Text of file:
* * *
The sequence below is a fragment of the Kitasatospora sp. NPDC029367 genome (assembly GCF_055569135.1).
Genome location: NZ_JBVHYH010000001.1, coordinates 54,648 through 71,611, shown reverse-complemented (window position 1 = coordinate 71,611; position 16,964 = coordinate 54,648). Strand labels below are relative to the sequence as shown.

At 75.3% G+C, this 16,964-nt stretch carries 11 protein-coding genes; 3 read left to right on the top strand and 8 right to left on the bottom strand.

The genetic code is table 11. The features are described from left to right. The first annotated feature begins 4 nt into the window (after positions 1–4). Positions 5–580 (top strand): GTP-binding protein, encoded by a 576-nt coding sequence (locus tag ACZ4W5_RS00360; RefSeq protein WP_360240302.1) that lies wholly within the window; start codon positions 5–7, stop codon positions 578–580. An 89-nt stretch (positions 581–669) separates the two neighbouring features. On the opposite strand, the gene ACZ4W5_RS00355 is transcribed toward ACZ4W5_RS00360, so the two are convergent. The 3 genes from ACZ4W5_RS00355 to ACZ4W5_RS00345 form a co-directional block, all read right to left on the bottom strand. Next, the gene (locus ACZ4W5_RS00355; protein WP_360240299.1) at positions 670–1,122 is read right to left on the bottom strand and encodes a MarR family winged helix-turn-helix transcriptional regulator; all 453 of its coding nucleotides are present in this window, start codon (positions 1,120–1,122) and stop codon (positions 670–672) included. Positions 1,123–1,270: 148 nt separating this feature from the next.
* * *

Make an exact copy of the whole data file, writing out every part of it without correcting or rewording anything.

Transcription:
The sequence below is a fragment of the Kitasatospora sp. NPDC029367 genome (assembly GCF_055569135.1).
Genome location: NZ_JBVHYH010000001.1, coordinates 54,648 through 71,611, shown reverse-complemented (window position 1 = coordinate 71,611; position 16,964 = coordinate 54,648). Strand labels below are relative to the sequence as shown.

At 75.3% G+C, this 16,964-nt stretch carries 11 protein-coding genes; 3 read left to right on the top strand and 8 right to left on the bottom strand.

The genetic code is table 11. The features are described from left to right. The first annotated feature begins 4 nt into the window (after positions 1–4). Positions 5–580 (top strand): GTP-binding protein, encoded by a 576-nt coding sequence (locus tag ACZ4W5_RS00360; RefSeq protein WP_360240302.1) that lies wholly within the window; start codon positions 5–7, stop codon positions 578–580. An 89-nt stretch (positions 581–669) separates the two neighbouring features. On the opposite strand, the gene ACZ4W5_RS00355 is transcribed toward ACZ4W5_RS00360, so the two are convergent. The 3 genes from ACZ4W5_RS00355 to ACZ4W5_RS00345 form a co-directional block, all read right to left on the bottom strand. Next, the gene (locus ACZ4W5_RS00355; protein WP_360240299.1) at positions 670–1,122 is read right to left on the bottom strand and encodes a MarR family winged helix-turn-helix transcriptional regulator; all 453 of its coding nucleotides are present in this window, start codon (positions 1,120–1,122) and stop codon (positions 670–672) included. Positions 1,123–1,270: 148 nt separating this feature from the next.